Narayanan described the example of a sewage processing plant rated by the federal government in Germany, in which six old motors were replaced with four SynRM motors and drives. Additionally, three more SynRM motor and drive packages were used for the flocculation filtration system. Collectively, these upgrades have reduced the plant's power consumption by 40 percent. Similarly, Campbell's Australia's Shepparton plant also switched to an ABB solution, saving USD $9800 a year in energy costs and reducing carbon emissions by 131 metric tons. These successes underpin a crucial lesson as to why companies should not shy away from motor replacement based solely on the initial financial outlay. The long-term gains in energy savings, reduced emissions, and operational efficiency far outweigh the upfront investment.

Narayanan also added that, in some countries, it will be difficult to convince local customers to fully overhaul their motors as the electricity cost remains low. Thus, changes to electricity tariffs will also be a key factor in determining whether old motors will be replaced.

Turbines electrification is the new trend

Electrification is another vital strategy for accelerating decarbonization. ABB is helping countries in the Asian market to reduce carbon emissions by replacing processes or technologies that rely on high-carbon fuel like gas and steam generated from coal or oil. Gas turbines and steam turbines are commonly used both in Taiwan and other countries in industries to operate compressors or pumps. Replacing these gas or steam turbines with designs incorporating electrical motors and drive not only increases system efficiency but also allows integration with renewable energy sources, driving down carbon emissions further.

In recent years, ABB has broadened its initiatives in Japan and Asia to maximize the potential of hydrogen, which can be used in power generation and transportation, as well as carbon capture. However, ABB Motion's strategy remains on empowering industries with higher productivity, greater energy efficiency, improved reliability and lower carbon footprint.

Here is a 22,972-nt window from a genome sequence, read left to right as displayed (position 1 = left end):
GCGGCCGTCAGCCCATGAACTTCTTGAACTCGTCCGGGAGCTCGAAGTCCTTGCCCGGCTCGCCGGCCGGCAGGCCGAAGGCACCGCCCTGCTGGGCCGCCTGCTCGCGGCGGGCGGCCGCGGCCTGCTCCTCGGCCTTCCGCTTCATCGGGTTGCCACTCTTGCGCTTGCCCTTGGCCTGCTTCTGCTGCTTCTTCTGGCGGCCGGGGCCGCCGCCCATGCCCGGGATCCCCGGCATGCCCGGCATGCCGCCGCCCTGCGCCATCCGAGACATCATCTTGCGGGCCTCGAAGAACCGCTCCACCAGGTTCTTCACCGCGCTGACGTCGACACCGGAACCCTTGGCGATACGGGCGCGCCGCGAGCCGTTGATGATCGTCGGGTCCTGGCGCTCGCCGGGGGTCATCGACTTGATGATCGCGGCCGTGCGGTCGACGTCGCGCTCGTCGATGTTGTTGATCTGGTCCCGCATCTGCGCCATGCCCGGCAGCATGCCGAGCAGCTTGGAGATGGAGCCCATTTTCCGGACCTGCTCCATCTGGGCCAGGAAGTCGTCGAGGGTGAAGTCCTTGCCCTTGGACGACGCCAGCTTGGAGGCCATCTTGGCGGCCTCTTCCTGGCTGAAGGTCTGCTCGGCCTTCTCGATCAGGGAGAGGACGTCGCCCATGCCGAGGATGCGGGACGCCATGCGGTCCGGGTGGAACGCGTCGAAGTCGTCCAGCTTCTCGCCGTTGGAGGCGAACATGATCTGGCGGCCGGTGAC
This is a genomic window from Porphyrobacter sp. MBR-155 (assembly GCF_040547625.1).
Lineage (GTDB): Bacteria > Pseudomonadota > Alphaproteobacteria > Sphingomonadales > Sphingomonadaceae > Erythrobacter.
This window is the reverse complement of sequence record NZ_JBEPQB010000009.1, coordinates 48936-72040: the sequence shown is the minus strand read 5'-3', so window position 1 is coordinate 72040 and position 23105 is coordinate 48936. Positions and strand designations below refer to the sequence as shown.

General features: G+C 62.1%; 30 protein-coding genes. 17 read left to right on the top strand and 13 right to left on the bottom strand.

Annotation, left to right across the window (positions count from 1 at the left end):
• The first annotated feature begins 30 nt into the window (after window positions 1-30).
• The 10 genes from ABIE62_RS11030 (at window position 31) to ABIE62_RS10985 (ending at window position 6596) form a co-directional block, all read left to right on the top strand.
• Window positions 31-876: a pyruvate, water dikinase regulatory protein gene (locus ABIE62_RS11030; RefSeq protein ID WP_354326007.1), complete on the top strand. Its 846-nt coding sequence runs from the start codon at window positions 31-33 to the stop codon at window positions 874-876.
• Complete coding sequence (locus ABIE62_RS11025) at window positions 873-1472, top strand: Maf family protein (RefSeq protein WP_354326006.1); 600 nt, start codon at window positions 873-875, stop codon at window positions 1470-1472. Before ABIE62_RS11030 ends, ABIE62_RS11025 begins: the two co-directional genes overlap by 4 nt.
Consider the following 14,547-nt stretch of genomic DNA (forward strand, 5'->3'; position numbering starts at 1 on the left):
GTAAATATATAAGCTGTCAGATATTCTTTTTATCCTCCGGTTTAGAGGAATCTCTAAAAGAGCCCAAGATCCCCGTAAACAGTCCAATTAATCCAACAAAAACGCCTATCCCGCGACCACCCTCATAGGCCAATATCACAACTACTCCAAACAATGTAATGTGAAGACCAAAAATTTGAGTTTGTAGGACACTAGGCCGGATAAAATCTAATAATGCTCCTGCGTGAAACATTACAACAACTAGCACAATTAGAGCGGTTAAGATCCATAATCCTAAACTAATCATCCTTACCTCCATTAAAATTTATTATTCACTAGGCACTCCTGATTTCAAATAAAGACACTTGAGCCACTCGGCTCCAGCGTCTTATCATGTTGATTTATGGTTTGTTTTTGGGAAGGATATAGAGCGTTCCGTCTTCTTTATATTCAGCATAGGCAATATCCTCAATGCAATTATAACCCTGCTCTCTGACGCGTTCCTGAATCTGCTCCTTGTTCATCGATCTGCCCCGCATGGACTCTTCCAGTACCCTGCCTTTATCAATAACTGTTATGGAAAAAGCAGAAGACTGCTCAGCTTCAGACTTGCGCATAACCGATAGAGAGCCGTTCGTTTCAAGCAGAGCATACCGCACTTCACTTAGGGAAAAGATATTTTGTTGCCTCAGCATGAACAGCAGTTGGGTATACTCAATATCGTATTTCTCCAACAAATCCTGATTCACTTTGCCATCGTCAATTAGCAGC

Integrating circularity concepts into product designs for greater environmental friendliness and information transparency

As part of a global initiative, ABB founded the Energy Efficiency Movement in 2021 aimed at raising awareness and catalyzing actions to achieve energy efficiency progress at a scale and speed needed to limit global warming. To-date, the Movement has garnered participation from nearly 500 enterprises in more than 43 countries across 23 industries. Companies in Taiwan are also welcome to join in this endeavor.

These efforts clearly show that, with the global trend of carbon emissions reduction, ABB's solutions are capable of fulfilling the most stringent energy efficiency standards. With the increase in electricity prices and the impending implementation of carbon taxes starting next year, ABB aims to help alleviate companies' anxieties regarding carbon emissions and collaboratively work toward the global goal of net zero carbon emissions.